Raptors 87, Hawks 100 – Box

To be painfully honest with you folks, if you’re looking for change, a nice long double-digit losing has an interesting way of prompting reaction, even if that’s just from the fan faithful at the moment. On top of that, every loss takes us closer to another potential superstar in the draft. So let’s keep this sucker rolling. The only thing that’s important is that we realize what pieces we want to move forward and develop with. And perhaps as or even more important which pieces –not– to include in your future plan. Players that either don’t have the talent, or do have the talent but not that winning mentality you will absolutely require to even sniff a championship ring. While I’m not sure if Ed Davis, DeMar DeRozan and Amir Johnson, even Jerryd Bayless are the answer, guys like Andrea Bargnani and Sonny Weems are not.

We’re not going to rehash Andrea Bargnani’s shortcomings and deficiencies in tonight’s game, even though he looks increasingly disinvolved as the murmurs are now growing louder and louder as this stretch of remarkably bad play wears on. He has to be aware to some level of the criticism being heaped on him, the lashing visiting commentators and now our own Raptor analysts are giving him. There were stretches where Jack Armstrong was following his movement off the ball on offense. While I’ll say that it’s the sign of a quality analyst to do that, how often have ever seen that? The heat is definitely on. Here’s what he had to say:

I try to do my best. I did my stuff, I was taking open shots, I don’t know, just playing. It definitely wasn’t the greatest game, that was obvious.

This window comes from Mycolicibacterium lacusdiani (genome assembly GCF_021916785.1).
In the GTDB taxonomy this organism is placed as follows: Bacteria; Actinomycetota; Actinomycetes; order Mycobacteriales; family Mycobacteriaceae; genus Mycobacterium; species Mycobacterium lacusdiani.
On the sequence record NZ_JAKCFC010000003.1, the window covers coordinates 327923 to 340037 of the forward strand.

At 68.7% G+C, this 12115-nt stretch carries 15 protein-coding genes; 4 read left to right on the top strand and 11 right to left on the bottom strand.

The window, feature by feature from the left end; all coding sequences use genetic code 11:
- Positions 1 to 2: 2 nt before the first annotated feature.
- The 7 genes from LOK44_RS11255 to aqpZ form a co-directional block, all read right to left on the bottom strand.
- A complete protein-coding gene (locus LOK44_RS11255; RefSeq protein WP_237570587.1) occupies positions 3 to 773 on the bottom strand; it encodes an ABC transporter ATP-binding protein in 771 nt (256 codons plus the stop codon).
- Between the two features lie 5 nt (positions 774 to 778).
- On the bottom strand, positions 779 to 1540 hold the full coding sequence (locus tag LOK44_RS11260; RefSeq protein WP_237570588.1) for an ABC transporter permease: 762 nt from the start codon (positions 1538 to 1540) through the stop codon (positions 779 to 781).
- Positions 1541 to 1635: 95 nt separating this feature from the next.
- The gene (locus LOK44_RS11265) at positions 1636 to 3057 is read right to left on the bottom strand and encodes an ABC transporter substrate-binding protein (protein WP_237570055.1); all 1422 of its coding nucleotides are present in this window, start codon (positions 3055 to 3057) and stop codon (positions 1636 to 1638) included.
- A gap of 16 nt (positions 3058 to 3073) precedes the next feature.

Sounds like a guy who was just trying to do his “stuff”, which sounds a lot like “taking open shots”. Guess Jay didn’t send him the memo? Look, he will return to averaging 20+ points on decent shooting percentages, and I really hope people don’t forget that this should change very little in their perception of him, as very passive and unaware player off the ball. The 20 points on middling percentages you can replace somewhat, the lack of a defensive anchor not so much. That’s all the Bargnani talk for tonight, hope you enjoyed it, because it’s kind of sad that we as fans have all pretty much figured it out, but the guys that get paid big bucks to do something about it have apparently not. I guess he’s about to turn into a serviceable big man one of these nights, kicking ass taking names, and we’re all going to eat some humble pie. I would love for that to be true, but sometimes, it is what it is.

The other guy, Weems, has talent, plays too loose for my liking. People assume guys with good atheticism are good defenders, tell Amare Stoudemire that, but a lot of it is good decision making and Weems doesn’t make too many good ones. He does some good things offensively, is more polished that DeRozan at most things, but he’s pretty much living and dying with this shot. If he was a better playmaker I’d be able to live with the freewheeling style, Demar isn’t one yet either, but I’d rather have his steady diet of free throws that is the hallmark of elite scorers in the league. Well, at least Cory Maggette in his prime, is that so bad?

A little nugget Jay Triano laid on reporters after the game:

When he caught the ball in the low block he shot over top of us, when we tried to bring someone else or collapse a little bit, he picked us apart with guys spreading the floor and hitting threes

Well, Atlanta’s shooting well above 50% and with Joe Johnson dominating, you’ve got to give Julian Wright more than 12 minutes. It slows down Johnson, allows them to play Johnson straight up and DeRozan probably gets more touches because Weems isn’t there. It’s a win-win, but for some reason the coaching staff feels the need for offense from practically every possession. There’s only one ball, I think every decent team can afford to have a guy that’s a void on offense, like Reggie Evans was. But Wright isn’t, he actually a pretty good ballhandler that isn’t a ball-stopper. Guys like that actually keep your offense flowing smoothly. Behind every bucket is usually a good basketball play. Then you have the cliche that defense creates offense. Behind every good run is some good defence, and there’s very few small forwards in this league that Wright could not stay with for 20-25 minutes.